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Schlogenburg
08-22-2000, 06:19 PM
Yeah I've been working on my space RTS game for a few months now. It's been going very well.
But recently I hit a major obstacle which I find is a waste of time to hack at. It's not worth the time.

Problem: selecting ships on the screen in 3d with a 2d mouse pointer, clicking and dragging.

I've already done tons of work on the engine. The engine works great and other aspects of the engine, moving ships in 3d, were shaping up well. But if I can't knock selection down, I give up. I must have that.


If anyone is interesting in doing this part of the system I'm willing to give tons of credit to them.

I even have a half workable demo right now.

Gorg
08-22-2000, 07:29 PM
I don't know what you use for occlusion culling, but using an octree could help you for that.

Just subdivide your space and make the smallest cube the size of your smallest ship.

When you set your view, you know exactly in what box is the view, so you could find the set of other boxes that are in front of you. If somebody clicks on the screen, you should easely be able to map to the first cube it is touching and trace a ray parallel to the view point and check every boxes until you find a ship at wich point you select it.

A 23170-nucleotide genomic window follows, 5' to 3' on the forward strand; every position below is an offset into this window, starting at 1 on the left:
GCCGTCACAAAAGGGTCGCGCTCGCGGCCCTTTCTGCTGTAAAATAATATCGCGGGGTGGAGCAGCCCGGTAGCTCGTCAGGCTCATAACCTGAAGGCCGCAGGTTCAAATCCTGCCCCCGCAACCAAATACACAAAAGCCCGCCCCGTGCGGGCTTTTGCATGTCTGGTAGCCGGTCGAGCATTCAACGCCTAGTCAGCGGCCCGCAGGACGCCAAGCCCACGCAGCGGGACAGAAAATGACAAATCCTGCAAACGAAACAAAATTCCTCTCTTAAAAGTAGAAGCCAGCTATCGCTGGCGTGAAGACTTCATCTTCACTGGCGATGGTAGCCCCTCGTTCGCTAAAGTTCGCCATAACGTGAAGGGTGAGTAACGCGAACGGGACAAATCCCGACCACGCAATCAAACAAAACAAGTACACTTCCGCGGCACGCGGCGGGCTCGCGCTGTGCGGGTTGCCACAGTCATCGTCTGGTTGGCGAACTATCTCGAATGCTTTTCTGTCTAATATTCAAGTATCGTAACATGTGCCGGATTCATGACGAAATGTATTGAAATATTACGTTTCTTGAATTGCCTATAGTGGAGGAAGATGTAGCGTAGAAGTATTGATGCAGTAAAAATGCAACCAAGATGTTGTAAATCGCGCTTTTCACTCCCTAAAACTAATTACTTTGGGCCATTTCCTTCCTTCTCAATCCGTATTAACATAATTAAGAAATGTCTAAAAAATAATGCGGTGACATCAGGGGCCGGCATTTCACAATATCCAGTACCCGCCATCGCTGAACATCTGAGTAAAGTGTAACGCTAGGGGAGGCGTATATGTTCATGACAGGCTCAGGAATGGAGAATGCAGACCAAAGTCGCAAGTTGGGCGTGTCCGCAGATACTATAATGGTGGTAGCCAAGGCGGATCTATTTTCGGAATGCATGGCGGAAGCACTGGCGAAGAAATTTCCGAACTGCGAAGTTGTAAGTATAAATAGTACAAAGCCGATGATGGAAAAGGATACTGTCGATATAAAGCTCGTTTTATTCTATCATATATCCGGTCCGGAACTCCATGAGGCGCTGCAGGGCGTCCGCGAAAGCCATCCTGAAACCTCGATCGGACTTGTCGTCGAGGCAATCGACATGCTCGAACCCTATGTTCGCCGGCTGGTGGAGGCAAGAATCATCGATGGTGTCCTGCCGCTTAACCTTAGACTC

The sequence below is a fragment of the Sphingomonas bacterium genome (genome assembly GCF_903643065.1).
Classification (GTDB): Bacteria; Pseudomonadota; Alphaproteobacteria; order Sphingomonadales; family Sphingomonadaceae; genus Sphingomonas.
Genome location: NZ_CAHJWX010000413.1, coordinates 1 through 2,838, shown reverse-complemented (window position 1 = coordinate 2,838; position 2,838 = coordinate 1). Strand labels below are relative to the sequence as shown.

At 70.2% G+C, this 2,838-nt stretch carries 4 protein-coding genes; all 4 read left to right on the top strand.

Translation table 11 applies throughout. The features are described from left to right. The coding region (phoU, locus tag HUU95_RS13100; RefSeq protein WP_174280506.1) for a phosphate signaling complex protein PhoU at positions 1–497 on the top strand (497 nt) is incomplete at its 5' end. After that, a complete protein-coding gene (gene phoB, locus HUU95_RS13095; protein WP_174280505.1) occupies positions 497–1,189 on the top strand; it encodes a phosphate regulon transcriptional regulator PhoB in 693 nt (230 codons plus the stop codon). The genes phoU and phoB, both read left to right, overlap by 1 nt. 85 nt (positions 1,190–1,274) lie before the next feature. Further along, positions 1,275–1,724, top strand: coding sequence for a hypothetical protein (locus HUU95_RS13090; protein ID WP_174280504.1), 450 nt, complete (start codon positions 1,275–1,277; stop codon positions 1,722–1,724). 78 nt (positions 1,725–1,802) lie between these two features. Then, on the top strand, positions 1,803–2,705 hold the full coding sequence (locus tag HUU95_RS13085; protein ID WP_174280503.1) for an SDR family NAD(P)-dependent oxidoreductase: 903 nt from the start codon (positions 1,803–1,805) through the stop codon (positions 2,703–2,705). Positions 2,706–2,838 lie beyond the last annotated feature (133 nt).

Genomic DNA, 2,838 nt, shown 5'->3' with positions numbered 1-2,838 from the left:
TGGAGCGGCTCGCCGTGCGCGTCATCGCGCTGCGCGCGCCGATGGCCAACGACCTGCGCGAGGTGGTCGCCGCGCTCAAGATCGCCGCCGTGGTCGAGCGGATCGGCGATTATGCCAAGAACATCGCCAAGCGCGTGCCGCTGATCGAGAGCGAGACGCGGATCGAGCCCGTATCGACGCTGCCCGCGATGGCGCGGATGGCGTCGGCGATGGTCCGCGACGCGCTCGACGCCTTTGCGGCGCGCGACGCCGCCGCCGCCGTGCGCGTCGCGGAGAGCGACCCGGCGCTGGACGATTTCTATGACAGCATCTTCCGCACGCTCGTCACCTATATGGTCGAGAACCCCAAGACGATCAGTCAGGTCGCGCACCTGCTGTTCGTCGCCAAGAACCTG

If the user drag, you just create a volume from the rays emiting from the 4 corner and select all the ship in the volume.

It's a bit rough, I just though about it in like 5 minutes, but I think it is a good direction.

NewROmancer
08-22-2000, 09:11 PM
OpenGL has a function with does what you want (selects an object on which you cliked with the mouse). I don't know it but my friend does.
Regarding writing your code I am trying to make an 3D RTS (kind of War3). We made the terrain, the skeletal animation and now we need an engine and the 3DStudio models (we have a designer also). Maybe we can exchange some code...

NewROmancer

Kilam Malik
08-22-2000, 09:35 PM
Hi,

is your problem the speed of picking, the picking itself as OpenGl problem or something like "How do I drag the ship that it's always under my mouse and doesn't move faster than the mouse".

Kilam.

skippyj777
08-23-2000, 02:24 AM
Schlogenburg, I have some working code on how to rotate an object by dragging the mouse. It was written for Direct3DRM but the only thing you have to do to translate the code is change a call to IDirect3DRMFrame::AddRotation to a glRotate call. However, this code requires that you know which object you want to rotate, which is usually done by picking the object at the mouse cursor.

I can help you with the rotation but I need some help with picking also. I would like to rewrite a 3D modeler I made from Direct3DRM to OpenGL because OpenGL seems to be faster and more reliable.

One of Schlogenburg's first questions is how to select his ship. I would be interested in the selection code also.

Thanks in advance!

efx
08-23-2000, 11:57 AM
i don't know if this is goind to help..
but here is an ideia

you have the 3d objects coords like x,y,z

eliminate the z value..
so now you have on the screen imagine.. 5 ou 6 3d models.. only with 2d coords -> x and y

you compare the value to your mouse pointer and voila

in case one ship is in the back of the other, grab the z value.. a see what is near you.

now.. selecting the 2d coord for the ships